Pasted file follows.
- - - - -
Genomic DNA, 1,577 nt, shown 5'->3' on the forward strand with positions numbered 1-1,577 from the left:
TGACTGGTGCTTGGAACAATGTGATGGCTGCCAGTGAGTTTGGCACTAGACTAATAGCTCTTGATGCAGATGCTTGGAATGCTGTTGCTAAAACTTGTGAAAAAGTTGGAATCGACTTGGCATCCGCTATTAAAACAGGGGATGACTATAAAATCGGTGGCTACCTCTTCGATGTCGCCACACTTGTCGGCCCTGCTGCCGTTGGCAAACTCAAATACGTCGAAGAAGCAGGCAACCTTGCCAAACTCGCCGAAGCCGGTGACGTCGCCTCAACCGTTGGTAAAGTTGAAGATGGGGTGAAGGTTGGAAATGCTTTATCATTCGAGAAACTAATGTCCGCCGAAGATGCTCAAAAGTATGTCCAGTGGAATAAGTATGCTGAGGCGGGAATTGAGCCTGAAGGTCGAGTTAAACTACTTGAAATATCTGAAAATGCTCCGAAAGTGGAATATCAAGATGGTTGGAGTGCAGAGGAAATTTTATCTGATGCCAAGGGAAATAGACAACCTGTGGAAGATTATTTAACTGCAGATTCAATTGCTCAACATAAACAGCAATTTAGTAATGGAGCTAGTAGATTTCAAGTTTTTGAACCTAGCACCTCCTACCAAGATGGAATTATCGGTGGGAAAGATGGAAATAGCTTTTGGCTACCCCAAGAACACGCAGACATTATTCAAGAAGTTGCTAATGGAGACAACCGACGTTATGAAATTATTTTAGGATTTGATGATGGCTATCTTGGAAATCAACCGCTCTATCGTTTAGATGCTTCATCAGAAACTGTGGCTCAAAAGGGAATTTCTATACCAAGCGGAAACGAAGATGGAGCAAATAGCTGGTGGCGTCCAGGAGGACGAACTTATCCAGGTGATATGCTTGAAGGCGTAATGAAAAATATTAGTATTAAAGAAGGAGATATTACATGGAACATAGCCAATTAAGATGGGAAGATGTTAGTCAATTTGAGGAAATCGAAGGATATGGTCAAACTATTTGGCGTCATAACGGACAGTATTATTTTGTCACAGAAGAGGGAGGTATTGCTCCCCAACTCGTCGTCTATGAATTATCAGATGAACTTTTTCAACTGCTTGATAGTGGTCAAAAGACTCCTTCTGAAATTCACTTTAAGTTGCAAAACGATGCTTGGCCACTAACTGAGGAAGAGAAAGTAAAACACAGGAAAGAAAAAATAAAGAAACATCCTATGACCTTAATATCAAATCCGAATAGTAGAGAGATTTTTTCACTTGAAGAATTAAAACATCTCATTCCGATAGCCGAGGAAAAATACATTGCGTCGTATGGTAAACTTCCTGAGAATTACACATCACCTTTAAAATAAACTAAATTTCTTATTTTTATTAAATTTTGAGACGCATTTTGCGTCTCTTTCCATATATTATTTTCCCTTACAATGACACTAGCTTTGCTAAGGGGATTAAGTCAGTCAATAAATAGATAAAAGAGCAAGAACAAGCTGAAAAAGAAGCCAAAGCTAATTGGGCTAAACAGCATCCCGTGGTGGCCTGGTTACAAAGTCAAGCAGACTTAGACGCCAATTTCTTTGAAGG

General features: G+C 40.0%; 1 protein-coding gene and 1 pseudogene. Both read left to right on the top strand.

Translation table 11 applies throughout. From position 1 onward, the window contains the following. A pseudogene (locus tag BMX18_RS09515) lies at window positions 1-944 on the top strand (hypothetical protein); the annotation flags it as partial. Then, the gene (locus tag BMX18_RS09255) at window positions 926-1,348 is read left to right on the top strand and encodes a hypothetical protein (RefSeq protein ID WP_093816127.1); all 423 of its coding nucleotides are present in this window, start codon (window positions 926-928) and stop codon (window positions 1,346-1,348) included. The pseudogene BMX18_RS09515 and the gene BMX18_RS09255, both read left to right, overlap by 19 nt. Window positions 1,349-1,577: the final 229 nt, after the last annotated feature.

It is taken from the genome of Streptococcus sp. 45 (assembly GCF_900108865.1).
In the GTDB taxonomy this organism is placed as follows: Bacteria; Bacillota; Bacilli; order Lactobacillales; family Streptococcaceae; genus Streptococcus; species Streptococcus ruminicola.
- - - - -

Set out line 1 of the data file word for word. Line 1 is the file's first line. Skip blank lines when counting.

Genomic DNA, 1,577 nt, shown 5'->3' on the forward strand with positions numbered 1-1,577 from the left: